NK: Lately, I have been experimenting with overlapping digital video with analog video. My analog setup is a modular video synthesizer of LZX Industries modules and my digital setup is a mix of different components from Processing, Pure Data, Max and Resolume for projection mapping and implementing capture devices.
In the milieu of electronic music and video art in Los Angeles, your performances are particularly interesting. Often in musical performances, video is seen as secondary and supplementary to the audio with a simple playback of a video file being sufficient. In gallery settings with video, the reverse relationship occurs. You both seem to have an understanding that live manipulation of video is just as important as the live performance of audio. Why is this important in your artistic dialogue?
EP: Thank you, that is a nice compliment. It is important because the synergy between different media modalities has the potential to induce synesthesia in the audience if executed correctly.
With our performances, I aim to leave the audience with the sense that there are still unexplored realms of possibility within the world of audio and visual works and presentations.
NK: The videos only exist in relation to the collaborator I am working with. I’ll set certain parameters, what programs and images and colors I’ll use, but pre-editing or coding something that’s solid and repeatable is always frustrating and unsatisfying. Working live, trying to keep the piece together and cohesive as it’s being created is more interesting. With computer generated sounds and images it’s possible to create perfect synchronization, which works well when making installations but often creates a somewhat sterile live performance. Either the video or audio can easily become supplemental. So the improvisational element is pivotal in our live performances. It helps make each performance unique and let’s us establish a more equal dialogue between us and our computers.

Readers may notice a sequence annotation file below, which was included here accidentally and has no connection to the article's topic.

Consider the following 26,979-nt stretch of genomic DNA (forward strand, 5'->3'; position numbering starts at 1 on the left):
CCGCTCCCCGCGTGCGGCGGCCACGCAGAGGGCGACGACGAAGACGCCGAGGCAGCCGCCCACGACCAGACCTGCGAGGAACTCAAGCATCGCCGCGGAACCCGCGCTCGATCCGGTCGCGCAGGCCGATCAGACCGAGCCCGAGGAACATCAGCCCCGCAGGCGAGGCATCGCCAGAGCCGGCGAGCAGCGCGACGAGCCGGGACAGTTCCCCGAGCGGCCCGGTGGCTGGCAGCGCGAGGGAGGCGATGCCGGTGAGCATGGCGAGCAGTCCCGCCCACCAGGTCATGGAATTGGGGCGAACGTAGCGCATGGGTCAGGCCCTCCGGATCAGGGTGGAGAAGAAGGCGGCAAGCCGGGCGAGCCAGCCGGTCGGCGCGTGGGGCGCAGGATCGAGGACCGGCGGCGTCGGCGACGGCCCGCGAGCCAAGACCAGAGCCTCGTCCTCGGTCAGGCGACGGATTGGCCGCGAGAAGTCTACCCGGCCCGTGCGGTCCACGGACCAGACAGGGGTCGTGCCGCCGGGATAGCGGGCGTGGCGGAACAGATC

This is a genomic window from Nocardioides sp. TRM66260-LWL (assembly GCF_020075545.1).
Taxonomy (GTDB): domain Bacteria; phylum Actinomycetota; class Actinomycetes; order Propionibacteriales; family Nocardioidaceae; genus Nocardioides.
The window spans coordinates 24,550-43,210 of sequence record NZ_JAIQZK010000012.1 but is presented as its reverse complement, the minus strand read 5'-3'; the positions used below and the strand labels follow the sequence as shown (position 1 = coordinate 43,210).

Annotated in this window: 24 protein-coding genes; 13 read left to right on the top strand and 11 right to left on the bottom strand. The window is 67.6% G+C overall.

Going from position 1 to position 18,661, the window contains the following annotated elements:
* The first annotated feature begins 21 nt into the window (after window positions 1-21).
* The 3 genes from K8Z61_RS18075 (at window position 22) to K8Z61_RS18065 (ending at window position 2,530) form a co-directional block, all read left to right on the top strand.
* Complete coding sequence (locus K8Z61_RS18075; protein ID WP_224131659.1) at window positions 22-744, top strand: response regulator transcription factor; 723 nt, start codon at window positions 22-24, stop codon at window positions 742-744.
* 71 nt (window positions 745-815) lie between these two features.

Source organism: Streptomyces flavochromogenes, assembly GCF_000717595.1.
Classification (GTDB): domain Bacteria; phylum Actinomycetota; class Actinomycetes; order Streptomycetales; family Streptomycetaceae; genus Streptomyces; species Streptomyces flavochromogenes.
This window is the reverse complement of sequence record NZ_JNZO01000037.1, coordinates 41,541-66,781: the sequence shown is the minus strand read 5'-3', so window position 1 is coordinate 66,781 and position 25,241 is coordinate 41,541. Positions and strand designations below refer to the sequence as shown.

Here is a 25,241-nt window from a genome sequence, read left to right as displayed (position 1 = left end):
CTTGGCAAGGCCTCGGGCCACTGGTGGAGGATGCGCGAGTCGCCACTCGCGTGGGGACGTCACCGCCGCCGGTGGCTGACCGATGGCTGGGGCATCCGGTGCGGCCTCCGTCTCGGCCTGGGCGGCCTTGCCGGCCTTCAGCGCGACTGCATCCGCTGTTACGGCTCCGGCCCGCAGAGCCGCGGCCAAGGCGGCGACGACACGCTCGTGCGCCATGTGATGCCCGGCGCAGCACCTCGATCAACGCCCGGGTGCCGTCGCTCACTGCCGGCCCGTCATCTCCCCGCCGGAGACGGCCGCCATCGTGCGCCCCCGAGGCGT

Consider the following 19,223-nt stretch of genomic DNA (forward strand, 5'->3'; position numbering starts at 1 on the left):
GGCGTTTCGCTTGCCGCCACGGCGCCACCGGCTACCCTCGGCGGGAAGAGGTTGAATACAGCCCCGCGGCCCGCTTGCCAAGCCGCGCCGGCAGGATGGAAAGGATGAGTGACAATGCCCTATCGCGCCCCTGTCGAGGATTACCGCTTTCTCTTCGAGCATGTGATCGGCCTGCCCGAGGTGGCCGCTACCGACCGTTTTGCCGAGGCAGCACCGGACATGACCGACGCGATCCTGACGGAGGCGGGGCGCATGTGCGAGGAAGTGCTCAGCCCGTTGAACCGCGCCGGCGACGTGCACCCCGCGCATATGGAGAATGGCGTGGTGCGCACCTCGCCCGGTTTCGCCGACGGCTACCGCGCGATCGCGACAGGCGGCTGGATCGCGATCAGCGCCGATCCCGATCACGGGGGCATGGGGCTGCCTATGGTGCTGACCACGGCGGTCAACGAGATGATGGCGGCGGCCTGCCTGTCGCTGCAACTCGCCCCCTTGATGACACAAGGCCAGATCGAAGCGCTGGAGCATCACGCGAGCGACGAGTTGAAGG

What are some shared and personal influences of yours?
EP: My influences include non-physical entities such as Abraham Hicks and Bashar, as well as altered states of consciousness. I am very much inspired by the subconscious mind as well. It governs our reality. I am a Hypnotherapist and I find working with clients very moving at times. Seeing them eradicate old, self limiting programming is so inspiring. I get amped up by that. Our minds are so much more powerful than we realize. I am inspired by sounds that have a non- human element to them. I am influenced by Florian Hecker, Khaki Blazer, and Lee Gamble’s mixes. I listen to a lot of music and try to stay on top of what is out there but those artists in particular have really resonated with me. I also really like labels such as Nada Recs, Anomia, Banh Mi Verlag, and Dream Disk Labs, who are pushing forward thinking sounds.